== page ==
“Trends in stream nitrogen concentrations for forested reference catchments across the USA” by Alba Argerich, Sherri Johnson, Steve Sebestyen, Chuck Rhoades, Effie Greathouse, Jennifer Knoepp, Mary Beth Adams, Gene Likens, John Campbell, Bill McDowell, Fred Scatena, and George Ice has been published in the last issue of Environmental Research Letters. Click here to view the abstract and download the pdf.
The manuscript is accompanied by a video abstract -which PNW helped us create- that has been posted in the journal web page (http://bcove.me/gh3d2bkj) and in the USFS you tube channel (http://www.youtube.com/watch?v=gPxiB_ggP54).
Some of us met for a two hour workshop at the LTER All Science Meeting last September. The first part of the workshop was used to present the latest advances in the project (i.e., the paper submitted to BioSicence entitled “Trends in Stream Nitrogen Concentrations for Forested Reference Catchments across the USA”, progress on the second of the papers planned -“Characterizing Variability of Stream Chemistry at Forested Catchments-Applicability to Development of Numeric Nutrient Criteria”-, and new features in the StreamChem database). During the second part of the workshop we discussed the next steps of the project and the objectives for the next planned papers: "Biogeochemical Responses to Disturbances in Long-Term Watersheds” and “Best Approaches for Calculating Stream Solute Fluxes across a Suite of Hydrological Regimes”. You can find the final report of the working group below.
The Stream Chemistry Synthesis project will be at the 97th Ecological Society of America annual meeting (5-10 August, Portland, Oregon). We will be presenting a poster entitled “Effects of forests disturbances on stream nitrate concentrations and fluxes”.
On May 2 and 3, Alba Argerich and Effie Greathouse (both from Oregon State University) presented two talks about the Stream Chemistry Synthesis Project at the National Water Quality Monitoring Conference (NWQMC) held in Portland, OR. The NWQMC is a biennial national conference that gathers governmental organizations, tribes, volunteers, academia, watershed and environmental groups, and the private sector to discuss new findings on the quality of the Nation's waters.
On October 13-14 2011, the Stream Chemistry Databases Workshop was held in Corvallis, Oregon with a total of 25 attendees. After an overview of several existing databases in the web, we shared ideas on the desired design of a stream chemistry database, the metadata accompaining stream chemistry data and the stadardized vocabulary
The Stream Chemistry Synthesis project will be at the next American Geophysical Union Fall meeting (San Francisco, 5-9 December). We will be presenting two posters entitled "Temporal Trends in Stream N Concentrations and Responses to Disturbances in US Forested Basins" and "Variability in stream nitrogen at US Forest Service Experimental Forests and relevance to proposed stream nutrient criteria".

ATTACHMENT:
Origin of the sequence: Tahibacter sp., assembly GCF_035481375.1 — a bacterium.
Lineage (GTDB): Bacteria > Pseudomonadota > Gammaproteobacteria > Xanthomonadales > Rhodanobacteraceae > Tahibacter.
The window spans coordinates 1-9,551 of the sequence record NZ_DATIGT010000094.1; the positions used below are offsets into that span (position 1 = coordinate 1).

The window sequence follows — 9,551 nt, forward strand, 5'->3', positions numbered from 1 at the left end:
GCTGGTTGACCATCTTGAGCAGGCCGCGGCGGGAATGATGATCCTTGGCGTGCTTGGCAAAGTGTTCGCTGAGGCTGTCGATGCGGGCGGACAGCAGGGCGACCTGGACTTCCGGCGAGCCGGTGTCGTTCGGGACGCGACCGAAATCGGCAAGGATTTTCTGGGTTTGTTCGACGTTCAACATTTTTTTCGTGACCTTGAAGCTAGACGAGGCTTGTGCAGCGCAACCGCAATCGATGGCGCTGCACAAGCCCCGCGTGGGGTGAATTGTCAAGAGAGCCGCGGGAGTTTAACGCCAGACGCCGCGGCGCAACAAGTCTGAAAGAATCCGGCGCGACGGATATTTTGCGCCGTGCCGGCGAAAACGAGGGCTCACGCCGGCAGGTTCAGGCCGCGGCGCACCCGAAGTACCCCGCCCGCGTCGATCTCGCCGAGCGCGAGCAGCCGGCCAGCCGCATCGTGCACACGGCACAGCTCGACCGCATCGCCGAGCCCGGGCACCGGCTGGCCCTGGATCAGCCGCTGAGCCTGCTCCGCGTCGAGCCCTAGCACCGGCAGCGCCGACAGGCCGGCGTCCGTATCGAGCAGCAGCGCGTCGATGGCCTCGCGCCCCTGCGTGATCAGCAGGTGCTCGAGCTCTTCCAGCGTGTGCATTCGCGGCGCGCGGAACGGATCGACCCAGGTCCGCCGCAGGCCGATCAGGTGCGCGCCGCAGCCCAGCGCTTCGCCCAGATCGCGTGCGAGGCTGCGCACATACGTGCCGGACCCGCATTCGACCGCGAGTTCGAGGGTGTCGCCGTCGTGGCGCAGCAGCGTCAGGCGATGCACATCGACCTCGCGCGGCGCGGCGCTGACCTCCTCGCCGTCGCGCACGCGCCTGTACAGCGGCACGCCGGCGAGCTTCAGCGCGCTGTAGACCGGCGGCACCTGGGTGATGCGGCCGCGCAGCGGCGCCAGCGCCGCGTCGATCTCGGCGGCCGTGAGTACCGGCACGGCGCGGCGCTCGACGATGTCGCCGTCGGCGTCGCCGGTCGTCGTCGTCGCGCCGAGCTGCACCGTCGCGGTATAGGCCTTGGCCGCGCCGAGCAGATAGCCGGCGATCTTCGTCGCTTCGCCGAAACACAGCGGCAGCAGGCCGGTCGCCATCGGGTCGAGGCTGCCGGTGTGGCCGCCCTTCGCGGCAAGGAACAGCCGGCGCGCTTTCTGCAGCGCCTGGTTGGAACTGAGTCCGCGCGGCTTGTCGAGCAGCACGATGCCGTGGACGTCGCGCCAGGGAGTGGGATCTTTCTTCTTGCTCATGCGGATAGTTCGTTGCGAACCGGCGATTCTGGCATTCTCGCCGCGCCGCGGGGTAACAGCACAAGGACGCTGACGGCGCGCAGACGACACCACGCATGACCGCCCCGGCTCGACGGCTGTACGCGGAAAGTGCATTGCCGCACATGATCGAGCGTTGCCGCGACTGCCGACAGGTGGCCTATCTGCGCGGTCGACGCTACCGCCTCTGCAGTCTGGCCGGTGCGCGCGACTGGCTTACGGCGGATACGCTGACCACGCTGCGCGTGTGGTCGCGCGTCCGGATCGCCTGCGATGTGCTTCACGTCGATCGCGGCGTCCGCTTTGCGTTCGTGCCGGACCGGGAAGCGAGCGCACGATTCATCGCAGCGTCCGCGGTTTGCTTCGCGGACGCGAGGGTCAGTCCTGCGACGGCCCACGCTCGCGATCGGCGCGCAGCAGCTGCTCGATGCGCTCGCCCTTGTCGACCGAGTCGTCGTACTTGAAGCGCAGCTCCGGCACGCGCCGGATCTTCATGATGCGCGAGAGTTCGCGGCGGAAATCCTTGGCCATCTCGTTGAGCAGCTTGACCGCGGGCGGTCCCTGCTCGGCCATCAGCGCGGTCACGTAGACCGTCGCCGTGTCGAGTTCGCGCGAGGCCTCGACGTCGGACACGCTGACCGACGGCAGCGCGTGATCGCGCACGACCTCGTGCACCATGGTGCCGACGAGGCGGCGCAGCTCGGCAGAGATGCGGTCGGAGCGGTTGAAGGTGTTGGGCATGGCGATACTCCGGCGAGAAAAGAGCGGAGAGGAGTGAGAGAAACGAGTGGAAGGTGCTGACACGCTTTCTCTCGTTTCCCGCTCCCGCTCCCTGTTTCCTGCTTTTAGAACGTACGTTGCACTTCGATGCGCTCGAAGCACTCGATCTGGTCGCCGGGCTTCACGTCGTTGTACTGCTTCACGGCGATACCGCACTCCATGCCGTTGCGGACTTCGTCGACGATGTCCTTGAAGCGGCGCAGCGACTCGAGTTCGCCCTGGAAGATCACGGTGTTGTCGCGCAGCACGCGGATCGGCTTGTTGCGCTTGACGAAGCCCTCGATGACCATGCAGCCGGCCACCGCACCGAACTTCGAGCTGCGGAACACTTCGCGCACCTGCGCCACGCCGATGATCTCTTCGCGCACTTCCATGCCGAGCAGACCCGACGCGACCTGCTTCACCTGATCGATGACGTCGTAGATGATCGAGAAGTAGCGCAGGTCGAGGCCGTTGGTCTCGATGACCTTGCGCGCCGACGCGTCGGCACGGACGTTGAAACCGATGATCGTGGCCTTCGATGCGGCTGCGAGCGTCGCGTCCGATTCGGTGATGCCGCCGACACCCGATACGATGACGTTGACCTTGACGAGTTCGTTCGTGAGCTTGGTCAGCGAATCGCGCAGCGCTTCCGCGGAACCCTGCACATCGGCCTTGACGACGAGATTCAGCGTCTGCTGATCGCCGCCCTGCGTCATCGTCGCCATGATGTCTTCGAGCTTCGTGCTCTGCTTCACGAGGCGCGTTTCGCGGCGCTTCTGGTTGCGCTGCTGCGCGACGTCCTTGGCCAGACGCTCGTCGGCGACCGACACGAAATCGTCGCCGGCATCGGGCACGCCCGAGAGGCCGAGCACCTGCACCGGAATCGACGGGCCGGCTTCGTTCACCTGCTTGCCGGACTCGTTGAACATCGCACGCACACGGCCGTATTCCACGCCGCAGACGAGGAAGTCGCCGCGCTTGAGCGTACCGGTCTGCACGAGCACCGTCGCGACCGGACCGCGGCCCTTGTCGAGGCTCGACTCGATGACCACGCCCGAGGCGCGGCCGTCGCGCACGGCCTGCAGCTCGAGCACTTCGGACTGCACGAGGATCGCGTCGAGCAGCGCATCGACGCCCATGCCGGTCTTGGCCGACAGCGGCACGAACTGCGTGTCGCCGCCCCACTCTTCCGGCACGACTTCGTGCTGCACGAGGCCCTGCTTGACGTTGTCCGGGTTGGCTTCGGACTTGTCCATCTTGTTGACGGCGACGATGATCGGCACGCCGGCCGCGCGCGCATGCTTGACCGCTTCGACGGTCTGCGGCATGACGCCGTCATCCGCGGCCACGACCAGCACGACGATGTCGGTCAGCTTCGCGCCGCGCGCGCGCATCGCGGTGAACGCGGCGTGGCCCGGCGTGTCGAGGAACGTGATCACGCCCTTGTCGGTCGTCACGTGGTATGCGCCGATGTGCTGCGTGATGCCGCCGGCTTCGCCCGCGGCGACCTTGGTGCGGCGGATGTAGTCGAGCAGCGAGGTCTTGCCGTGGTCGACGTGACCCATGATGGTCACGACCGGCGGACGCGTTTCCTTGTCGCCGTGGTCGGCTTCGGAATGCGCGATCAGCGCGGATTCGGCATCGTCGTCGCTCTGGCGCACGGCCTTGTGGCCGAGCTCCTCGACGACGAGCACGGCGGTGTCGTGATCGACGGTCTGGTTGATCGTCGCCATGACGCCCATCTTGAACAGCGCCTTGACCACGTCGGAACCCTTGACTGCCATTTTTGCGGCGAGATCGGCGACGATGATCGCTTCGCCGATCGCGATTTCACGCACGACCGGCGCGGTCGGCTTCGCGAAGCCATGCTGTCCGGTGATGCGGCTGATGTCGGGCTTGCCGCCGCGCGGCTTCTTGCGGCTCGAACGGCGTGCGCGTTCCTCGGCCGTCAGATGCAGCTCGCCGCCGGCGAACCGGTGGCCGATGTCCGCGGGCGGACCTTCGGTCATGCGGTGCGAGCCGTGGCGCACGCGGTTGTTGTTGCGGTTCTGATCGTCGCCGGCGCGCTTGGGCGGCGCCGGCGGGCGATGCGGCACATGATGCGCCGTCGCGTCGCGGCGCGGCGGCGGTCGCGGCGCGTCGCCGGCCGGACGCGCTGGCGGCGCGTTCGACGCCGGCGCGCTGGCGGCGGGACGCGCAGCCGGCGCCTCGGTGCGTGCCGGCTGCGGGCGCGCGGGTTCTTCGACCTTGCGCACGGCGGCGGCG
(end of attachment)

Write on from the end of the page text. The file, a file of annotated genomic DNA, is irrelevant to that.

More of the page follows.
A webinar to share ideas and discuss cross site stream chemistry data bases (StreamChemDB) will be held this Wednesday, Aug. 31, from 12pm - 1:30pm PDT. The objectives for this webinar are to share progress to date towards a standardized chemistry database with metadata for a subset of LTER and EFR sites. We'd like to hear your thoughts and discuss next steps broadly. Detailed discussion of crucial metadata and formats, incentives for participating and ideas for possible sources of funding will occur during a small group workshop Oct 13-14 at HJ Andrews Exp Forest.
Last July, Dr. Stephen Sebestyen was first author for a poster presented at the International Union of Geodesy and Geophysics General Assembly in Melbourne, Australia. IUGG is the international organization dedicated to advancing, promoting, and communicating knowledge of the Earth system, its space environment, and the dynamical processes causing change. Dr. Sebestyen presented an overview of the Stream Chemistry Synthesis Project in the session, "Revisiting experimental catchment studies in forest hydrology".
On June 30, Dr. Alba Argerich (Oregon State University) presented a StreamChem communication at the Symposium for European Freshwater Sciences (SEFS). SEFS is Europe's largest forum for freshwater science, which brings together scientists from numerous aquatic disciplines. The Symposium is coordinated by the European Federation for Freshwater Sciences (EFFS) and is held every two years in a different European city. This time the conference took place in Girona (Catalonia, Spain) and brought together researchers from Europe and US for five days to discuss the topic "Freshwater ecosystems- Challenges between conservation and management under global change". The communication presented the results of the analysis of temporal trends in stream nitrogen concentrations in forested reference basins of several Experimental Forest Sites.